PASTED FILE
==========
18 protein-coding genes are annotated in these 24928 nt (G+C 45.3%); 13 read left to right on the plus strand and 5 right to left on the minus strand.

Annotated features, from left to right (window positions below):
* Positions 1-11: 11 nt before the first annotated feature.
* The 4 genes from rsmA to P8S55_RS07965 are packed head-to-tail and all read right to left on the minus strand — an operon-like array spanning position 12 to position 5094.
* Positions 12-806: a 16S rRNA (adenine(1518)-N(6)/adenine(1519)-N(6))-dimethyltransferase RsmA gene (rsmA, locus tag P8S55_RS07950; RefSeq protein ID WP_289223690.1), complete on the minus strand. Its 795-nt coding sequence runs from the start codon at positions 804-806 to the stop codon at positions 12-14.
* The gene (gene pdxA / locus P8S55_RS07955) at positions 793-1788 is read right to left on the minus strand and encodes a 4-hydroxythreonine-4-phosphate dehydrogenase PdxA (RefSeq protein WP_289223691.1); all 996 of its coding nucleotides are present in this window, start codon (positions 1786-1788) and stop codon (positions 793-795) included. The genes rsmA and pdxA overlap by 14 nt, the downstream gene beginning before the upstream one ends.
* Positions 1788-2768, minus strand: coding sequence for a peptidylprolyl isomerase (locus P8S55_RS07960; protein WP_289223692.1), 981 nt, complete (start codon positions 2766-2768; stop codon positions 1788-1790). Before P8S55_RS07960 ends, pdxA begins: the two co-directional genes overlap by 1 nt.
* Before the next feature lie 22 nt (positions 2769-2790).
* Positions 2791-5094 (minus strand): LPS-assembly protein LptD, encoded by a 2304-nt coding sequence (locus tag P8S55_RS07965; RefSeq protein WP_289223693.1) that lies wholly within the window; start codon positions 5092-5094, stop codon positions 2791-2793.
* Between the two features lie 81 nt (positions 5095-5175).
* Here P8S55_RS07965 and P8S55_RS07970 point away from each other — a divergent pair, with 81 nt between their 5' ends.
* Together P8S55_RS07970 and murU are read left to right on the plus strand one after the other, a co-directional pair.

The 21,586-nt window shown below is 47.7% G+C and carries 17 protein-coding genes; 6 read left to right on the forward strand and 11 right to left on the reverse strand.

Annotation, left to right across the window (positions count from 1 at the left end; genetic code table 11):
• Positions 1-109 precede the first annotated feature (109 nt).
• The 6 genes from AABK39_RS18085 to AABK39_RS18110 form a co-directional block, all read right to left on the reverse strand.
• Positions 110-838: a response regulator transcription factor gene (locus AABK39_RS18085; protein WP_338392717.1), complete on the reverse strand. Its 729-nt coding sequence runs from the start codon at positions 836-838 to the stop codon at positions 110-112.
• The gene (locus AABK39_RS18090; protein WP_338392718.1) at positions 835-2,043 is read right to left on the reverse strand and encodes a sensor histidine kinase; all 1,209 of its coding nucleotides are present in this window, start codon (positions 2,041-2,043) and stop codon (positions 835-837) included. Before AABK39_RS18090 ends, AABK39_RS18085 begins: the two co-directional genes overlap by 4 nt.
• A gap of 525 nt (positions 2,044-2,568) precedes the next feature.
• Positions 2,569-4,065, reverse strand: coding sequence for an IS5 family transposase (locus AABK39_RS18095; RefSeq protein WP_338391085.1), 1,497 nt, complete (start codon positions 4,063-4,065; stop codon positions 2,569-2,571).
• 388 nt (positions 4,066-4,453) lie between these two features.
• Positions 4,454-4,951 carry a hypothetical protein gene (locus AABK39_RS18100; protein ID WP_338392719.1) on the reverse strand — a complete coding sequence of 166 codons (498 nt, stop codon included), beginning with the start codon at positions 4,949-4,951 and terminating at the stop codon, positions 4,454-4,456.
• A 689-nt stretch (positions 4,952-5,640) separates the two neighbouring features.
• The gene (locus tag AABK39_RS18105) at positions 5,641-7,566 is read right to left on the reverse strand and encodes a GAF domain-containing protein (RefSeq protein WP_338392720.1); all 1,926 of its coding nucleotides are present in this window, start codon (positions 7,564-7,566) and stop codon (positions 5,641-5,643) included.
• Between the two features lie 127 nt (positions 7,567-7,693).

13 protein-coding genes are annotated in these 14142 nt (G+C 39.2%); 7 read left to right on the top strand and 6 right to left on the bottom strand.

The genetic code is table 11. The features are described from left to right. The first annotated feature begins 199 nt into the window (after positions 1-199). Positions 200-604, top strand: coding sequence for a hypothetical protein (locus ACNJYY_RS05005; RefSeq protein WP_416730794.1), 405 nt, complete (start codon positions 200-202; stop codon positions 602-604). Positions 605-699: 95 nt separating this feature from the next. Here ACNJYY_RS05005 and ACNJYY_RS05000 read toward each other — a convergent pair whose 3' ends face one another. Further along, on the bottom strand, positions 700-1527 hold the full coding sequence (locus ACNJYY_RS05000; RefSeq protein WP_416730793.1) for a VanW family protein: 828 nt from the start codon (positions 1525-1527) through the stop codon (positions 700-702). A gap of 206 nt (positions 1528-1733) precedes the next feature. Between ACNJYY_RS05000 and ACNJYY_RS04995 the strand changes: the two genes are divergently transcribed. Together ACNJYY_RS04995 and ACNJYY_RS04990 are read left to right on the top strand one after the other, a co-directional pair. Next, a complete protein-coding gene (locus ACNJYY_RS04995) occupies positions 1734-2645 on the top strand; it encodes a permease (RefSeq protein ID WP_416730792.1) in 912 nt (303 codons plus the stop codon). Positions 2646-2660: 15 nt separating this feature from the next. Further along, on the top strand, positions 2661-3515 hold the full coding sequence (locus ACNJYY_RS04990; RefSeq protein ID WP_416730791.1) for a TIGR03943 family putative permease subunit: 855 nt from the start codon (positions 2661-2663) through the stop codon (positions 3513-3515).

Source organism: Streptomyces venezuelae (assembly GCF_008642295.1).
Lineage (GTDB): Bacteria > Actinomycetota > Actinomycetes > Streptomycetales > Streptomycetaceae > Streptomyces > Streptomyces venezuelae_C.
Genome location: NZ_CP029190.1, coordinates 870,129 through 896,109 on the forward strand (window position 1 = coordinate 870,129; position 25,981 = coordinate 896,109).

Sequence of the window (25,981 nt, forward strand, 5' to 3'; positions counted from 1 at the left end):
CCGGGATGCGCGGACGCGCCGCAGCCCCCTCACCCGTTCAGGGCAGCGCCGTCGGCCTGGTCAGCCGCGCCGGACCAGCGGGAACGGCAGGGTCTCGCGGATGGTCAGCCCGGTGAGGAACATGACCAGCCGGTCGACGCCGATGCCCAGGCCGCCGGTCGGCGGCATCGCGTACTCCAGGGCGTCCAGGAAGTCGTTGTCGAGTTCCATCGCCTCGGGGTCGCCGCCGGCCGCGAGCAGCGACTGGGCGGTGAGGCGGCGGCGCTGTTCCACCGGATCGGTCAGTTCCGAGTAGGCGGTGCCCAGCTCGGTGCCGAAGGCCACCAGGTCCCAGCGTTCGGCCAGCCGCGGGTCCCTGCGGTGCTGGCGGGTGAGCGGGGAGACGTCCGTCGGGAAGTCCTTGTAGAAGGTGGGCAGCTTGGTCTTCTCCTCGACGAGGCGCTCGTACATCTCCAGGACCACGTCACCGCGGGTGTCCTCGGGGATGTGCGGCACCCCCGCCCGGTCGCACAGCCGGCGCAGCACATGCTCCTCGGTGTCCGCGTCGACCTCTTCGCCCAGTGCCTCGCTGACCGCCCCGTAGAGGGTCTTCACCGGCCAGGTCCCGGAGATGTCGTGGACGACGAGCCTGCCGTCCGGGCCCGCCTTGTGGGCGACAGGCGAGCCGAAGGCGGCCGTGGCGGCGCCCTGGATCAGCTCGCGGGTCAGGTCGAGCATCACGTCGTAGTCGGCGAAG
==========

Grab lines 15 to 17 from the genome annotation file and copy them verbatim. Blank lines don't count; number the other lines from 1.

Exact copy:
• Positions 1-109 precede the first annotated feature (109 nt).
• The 6 genes from AABK39_RS18085 to AABK39_RS18110 form a co-directional block, all read right to left on the reverse strand.
• Positions 110-838: a response regulator transcription factor gene (locus AABK39_RS18085; protein WP_338392717.1), complete on the reverse strand. Its 729-nt coding sequence runs from the start codon at positions 836-838 to the stop codon at positions 110-112.